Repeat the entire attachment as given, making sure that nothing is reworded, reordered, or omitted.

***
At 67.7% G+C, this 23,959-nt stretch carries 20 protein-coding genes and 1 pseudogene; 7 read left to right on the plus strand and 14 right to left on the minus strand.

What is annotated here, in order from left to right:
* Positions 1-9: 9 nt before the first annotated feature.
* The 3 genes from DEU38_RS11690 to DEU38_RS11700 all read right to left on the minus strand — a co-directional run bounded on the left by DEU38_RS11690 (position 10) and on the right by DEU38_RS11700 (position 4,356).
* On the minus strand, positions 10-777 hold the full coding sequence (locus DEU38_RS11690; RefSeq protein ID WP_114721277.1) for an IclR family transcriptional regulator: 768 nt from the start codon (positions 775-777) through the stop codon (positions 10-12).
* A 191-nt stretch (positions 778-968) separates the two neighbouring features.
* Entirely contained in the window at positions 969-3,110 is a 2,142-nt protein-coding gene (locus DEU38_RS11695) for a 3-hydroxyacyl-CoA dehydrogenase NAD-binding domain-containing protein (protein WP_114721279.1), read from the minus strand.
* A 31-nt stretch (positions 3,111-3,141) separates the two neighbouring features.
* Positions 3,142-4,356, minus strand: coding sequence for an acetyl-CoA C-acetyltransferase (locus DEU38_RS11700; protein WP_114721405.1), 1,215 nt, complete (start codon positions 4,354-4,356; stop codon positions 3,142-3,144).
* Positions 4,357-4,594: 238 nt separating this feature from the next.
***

At 67.7% G+C, this 23,959-nt stretch carries 20 protein-coding genes and 1 pseudogene; 7 read left to right on the plus strand and 14 right to left on the minus strand.

What is annotated here, in order from left to right:
* Positions 1-9: 9 nt before the first annotated feature.
* The 3 genes from DEU38_RS11690 to DEU38_RS11700 all read right to left on the minus strand — a co-directional run bounded on the left by DEU38_RS11690 (position 10) and on the right by DEU38_RS11700 (position 4,356).
* On the minus strand, positions 10-777 hold the full coding sequence (locus DEU38_RS11690; RefSeq protein ID WP_114721277.1) for an IclR family transcriptional regulator: 768 nt from the start codon (positions 775-777) through the stop codon (positions 10-12).
* A 191-nt stretch (positions 778-968) separates the two neighbouring features.
* Entirely contained in the window at positions 969-3,110 is a 2,142-nt protein-coding gene (locus DEU38_RS11695) for a 3-hydroxyacyl-CoA dehydrogenase NAD-binding domain-containing protein (protein WP_114721279.1), read from the minus strand.
* A 31-nt stretch (positions 3,111-3,141) separates the two neighbouring features.
* Positions 3,142-4,356, minus strand: coding sequence for an acetyl-CoA C-acetyltransferase (locus DEU38_RS11700; protein WP_114721405.1), 1,215 nt, complete (start codon positions 4,354-4,356; stop codon positions 3,142-3,144).
* Positions 4,357-4,594: 238 nt separating this feature from the next.